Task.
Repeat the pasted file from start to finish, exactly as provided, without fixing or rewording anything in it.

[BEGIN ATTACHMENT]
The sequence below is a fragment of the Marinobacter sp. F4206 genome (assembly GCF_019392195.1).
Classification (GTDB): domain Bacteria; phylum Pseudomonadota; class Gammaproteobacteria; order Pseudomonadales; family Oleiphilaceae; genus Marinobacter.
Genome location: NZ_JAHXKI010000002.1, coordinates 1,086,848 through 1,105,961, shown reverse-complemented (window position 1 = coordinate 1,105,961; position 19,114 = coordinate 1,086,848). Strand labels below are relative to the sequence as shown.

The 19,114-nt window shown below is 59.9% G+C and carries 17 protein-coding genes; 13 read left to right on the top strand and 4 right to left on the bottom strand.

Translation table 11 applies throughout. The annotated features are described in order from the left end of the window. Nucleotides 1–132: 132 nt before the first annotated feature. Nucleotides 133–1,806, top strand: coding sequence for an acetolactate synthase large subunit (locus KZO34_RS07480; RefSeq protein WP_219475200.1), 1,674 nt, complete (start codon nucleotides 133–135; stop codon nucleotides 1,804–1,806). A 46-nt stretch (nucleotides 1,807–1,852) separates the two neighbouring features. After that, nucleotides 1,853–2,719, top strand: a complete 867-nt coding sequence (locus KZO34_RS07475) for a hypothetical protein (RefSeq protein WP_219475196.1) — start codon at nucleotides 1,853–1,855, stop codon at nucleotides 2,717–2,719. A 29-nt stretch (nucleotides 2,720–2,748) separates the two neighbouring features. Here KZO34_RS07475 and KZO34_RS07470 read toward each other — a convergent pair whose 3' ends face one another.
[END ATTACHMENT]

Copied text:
The sequence below is a fragment of the Marinobacter sp. F4206 genome (assembly GCF_019392195.1).
Classification (GTDB): domain Bacteria; phylum Pseudomonadota; class Gammaproteobacteria; order Pseudomonadales; family Oleiphilaceae; genus Marinobacter.
Genome location: NZ_JAHXKI010000002.1, coordinates 1,086,848 through 1,105,961, shown reverse-complemented (window position 1 = coordinate 1,105,961; position 19,114 = coordinate 1,086,848). Strand labels below are relative to the sequence as shown.

The 19,114-nt window shown below is 59.9% G+C and carries 17 protein-coding genes; 13 read left to right on the top strand and 4 right to left on the bottom strand.

Translation table 11 applies throughout. The annotated features are described in order from the left end of the window. Nucleotides 1–132: 132 nt before the first annotated feature. Nucleotides 133–1,806, top strand: coding sequence for an acetolactate synthase large subunit (locus KZO34_RS07480; RefSeq protein WP_219475200.1), 1,674 nt, complete (start codon nucleotides 133–135; stop codon nucleotides 1,804–1,806). A 46-nt stretch (nucleotides 1,807–1,852) separates the two neighbouring features. After that, nucleotides 1,853–2,719, top strand: a complete 867-nt coding sequence (locus KZO34_RS07475) for a hypothetical protein (RefSeq protein WP_219475196.1) — start codon at nucleotides 1,853–1,855, stop codon at nucleotides 2,717–2,719. A 29-nt stretch (nucleotides 2,720–2,748) separates the two neighbouring features. Here KZO34_RS07475 and KZO34_RS07470 read toward each other — a convergent pair whose 3' ends face one another.